Research shows that health conditions of migrants tend to be poorer than those of non-migrants due, primarily, to them being over represented in high-risk jobs and to difficulties in receiving appropriate and bespoke healthcare support (Rechel et al., 2013). Although immigrants’ contact with general practitioners is usually higher in comparison with non-migrants (Norredam et al., 2010; Uiters et al., 2009), the specific health needs of migrants are often not adequately addressed by health professionals and institutions (Rechel et al., 2011). To date, Europe’s healthcare systems have appeared unable to adequately address migrants’ health-related issues, while an inclusive and prosperous society cannot depart from the development of interventions that can support wider healthcare access and use, and a higher quality of services for this growing part of the population (Lancet Commission, 2019; Peiro and Roumyana, 2009; Rechel et al., 2011).
In a context of persistent rise of health inequalities, social innovation has gained prominence in recent years as an innovative way to address unmet needs. Social innovation has been defined as a combination of existing elements, and a bridge between sectors that have never collaborated before, aiming at developing lasting relationships between groups and disciplines (Mulgan et al., 2007). It also serves as a way of meeting social needs while enhancing social assets and capabilities (Sinclair and Baglioni, 2014).
Mechanisms of social change has been replicated in the promotion of health equity, as well as in the development of those social measures, such as bridging and bonding forms of social capital, which although not directly related with health issues, are important to promote better health (Mason et al., 2015). Research on social innovation and health has focused on how social movements affect the promotion of health equity (Brown et al., 2004), and reflected on how social enterprise has impacted on the social determinants of health (Roy et al., 2014), as well as on understanding the possible effects of digital innovation on health equity (Bria et al., 2015). Although, some prior literature has highlighted the risk in this innovation of excluding instead of creating inclusion (Eysenbach and Köhler, 2002), to date only fragmented and US-focused literature has analysed the contribution and the effectiveness of social innovation in promoting health equity and health care quality for disadvantaged people and in particular for migrants (Beach et al., 2006; Mason et al., 2015).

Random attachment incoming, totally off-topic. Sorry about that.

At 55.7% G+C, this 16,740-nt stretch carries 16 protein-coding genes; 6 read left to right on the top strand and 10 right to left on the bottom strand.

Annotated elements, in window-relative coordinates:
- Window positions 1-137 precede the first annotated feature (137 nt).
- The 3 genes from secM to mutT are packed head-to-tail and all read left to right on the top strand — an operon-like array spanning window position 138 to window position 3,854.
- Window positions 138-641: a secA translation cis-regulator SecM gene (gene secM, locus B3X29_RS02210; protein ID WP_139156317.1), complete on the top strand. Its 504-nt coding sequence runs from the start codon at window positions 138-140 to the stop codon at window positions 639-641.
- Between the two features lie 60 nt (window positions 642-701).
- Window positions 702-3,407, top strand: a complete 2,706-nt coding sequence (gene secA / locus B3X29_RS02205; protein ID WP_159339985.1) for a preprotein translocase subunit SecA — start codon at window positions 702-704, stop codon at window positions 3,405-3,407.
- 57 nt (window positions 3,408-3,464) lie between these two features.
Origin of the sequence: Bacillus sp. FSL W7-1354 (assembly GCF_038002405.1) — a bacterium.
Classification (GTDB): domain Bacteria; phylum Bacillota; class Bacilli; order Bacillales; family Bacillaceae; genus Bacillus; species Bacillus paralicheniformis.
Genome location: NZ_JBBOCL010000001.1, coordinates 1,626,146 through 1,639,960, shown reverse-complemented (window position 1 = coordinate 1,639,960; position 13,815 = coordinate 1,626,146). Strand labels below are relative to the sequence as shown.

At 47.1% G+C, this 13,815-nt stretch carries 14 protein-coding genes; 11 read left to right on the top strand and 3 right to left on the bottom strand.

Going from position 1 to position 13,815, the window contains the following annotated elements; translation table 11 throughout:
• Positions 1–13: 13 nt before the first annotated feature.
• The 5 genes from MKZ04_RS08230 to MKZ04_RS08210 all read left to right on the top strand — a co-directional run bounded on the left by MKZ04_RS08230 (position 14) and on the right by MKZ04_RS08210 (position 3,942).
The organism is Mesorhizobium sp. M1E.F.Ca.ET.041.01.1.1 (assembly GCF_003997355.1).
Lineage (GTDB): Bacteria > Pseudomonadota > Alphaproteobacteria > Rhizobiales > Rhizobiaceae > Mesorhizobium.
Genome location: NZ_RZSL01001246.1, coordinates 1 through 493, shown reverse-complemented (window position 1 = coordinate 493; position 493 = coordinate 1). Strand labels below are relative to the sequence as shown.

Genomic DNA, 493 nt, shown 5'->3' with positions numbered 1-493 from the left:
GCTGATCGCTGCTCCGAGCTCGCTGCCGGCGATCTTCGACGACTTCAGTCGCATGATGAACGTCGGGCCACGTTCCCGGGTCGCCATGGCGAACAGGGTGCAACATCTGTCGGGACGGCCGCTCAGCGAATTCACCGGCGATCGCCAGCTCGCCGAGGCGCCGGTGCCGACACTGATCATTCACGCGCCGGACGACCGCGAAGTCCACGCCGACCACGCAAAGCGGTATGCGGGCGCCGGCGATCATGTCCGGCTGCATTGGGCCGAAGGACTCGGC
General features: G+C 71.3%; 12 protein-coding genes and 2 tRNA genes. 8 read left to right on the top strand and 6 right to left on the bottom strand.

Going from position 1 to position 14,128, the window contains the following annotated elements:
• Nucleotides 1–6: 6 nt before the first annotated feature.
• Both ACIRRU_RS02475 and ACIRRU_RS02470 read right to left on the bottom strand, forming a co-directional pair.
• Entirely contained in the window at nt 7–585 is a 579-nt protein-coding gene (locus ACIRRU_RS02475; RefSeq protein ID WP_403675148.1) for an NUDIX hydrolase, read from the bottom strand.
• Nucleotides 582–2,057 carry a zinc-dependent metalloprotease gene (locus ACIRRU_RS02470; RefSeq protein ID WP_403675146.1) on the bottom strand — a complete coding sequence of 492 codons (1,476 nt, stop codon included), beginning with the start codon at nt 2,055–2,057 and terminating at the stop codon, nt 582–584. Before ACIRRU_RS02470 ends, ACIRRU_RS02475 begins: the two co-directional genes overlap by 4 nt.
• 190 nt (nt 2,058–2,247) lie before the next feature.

Therefore, this PhD would aim to fill this research gap by selecting specific social innovation interventions, and collecting primary and secondary evidence-based data on evidencing the possible contributions of social innovation to the health of migrants in the UK.
Closing date for applications is Friday 7th June.
For further information about stipend/fees and to apply for the studentship please visit: https://www.gcu.ac.uk/research/postgraduateresearchstudy/applicationprocess/